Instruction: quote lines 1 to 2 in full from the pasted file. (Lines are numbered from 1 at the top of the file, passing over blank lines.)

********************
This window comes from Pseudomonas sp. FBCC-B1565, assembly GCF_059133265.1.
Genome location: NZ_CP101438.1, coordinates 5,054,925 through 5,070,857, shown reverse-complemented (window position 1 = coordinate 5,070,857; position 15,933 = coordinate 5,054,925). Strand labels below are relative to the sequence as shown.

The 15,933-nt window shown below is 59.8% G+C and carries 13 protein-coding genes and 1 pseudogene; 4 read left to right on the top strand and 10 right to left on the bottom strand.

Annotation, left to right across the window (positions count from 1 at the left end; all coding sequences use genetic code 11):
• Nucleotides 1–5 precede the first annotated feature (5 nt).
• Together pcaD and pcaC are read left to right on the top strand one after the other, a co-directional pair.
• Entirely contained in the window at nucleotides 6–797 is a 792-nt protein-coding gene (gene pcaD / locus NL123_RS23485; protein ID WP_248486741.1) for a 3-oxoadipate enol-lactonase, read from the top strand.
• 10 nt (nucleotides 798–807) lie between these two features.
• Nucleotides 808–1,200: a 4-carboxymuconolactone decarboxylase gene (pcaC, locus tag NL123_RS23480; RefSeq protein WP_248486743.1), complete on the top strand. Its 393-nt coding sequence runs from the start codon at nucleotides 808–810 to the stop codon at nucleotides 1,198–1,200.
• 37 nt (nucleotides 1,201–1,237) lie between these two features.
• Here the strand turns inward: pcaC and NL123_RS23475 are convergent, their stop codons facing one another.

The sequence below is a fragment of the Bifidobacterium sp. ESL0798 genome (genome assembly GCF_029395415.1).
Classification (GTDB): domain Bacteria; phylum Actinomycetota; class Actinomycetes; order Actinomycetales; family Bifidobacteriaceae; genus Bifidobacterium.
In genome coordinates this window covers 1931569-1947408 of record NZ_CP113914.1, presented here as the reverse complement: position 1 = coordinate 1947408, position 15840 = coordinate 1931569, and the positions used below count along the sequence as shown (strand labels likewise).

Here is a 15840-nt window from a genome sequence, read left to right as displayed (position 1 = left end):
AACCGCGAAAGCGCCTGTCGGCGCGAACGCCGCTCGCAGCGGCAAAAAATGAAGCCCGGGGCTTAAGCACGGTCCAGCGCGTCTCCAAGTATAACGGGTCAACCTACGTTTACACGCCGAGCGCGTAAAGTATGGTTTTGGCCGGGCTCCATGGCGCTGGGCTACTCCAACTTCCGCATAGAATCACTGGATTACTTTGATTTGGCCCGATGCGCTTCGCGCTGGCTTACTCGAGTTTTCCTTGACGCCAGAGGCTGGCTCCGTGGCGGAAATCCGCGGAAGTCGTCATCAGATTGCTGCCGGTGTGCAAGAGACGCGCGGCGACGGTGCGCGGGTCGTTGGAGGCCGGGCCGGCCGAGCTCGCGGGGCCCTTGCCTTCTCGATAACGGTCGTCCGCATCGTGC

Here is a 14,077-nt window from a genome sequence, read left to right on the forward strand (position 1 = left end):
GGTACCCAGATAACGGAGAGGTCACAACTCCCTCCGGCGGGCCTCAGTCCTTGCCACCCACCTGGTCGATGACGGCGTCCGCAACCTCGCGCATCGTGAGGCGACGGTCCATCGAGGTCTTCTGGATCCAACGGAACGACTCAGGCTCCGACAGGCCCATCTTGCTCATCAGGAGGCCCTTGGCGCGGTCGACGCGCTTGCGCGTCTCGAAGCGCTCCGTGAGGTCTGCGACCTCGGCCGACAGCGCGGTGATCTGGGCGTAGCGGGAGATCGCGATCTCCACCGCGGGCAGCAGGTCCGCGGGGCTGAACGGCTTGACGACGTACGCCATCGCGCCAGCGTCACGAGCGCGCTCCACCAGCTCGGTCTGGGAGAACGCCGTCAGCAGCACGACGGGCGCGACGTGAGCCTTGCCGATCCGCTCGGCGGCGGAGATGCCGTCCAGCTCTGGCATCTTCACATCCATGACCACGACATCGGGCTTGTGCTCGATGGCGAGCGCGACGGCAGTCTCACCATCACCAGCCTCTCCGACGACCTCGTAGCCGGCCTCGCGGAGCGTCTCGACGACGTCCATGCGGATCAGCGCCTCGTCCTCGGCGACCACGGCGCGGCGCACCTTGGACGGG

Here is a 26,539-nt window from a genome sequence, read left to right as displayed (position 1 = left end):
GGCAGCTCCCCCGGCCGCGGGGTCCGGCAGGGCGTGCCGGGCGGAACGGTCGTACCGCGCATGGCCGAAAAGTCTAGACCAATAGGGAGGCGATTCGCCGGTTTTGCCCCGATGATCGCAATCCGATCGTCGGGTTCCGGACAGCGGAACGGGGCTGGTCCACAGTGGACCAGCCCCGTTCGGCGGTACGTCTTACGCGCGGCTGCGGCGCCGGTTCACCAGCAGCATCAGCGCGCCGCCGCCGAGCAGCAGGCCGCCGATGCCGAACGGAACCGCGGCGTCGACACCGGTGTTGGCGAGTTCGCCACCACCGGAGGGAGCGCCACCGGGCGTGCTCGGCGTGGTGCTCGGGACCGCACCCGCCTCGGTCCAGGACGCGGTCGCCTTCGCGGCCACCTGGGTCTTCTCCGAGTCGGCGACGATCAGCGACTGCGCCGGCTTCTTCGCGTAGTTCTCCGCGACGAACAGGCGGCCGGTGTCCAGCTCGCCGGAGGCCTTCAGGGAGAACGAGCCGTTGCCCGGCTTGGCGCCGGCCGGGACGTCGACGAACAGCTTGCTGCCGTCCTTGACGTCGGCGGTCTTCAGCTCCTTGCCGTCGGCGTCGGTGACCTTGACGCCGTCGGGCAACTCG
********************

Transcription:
This window comes from Pseudomonas sp. FBCC-B1565, assembly GCF_059133265.1.
Genome location: NZ_CP101438.1, coordinates 5,054,925 through 5,070,857, shown reverse-complemented (window position 1 = coordinate 5,070,857; position 15,933 = coordinate 5,054,925). Strand labels below are relative to the sequence as shown.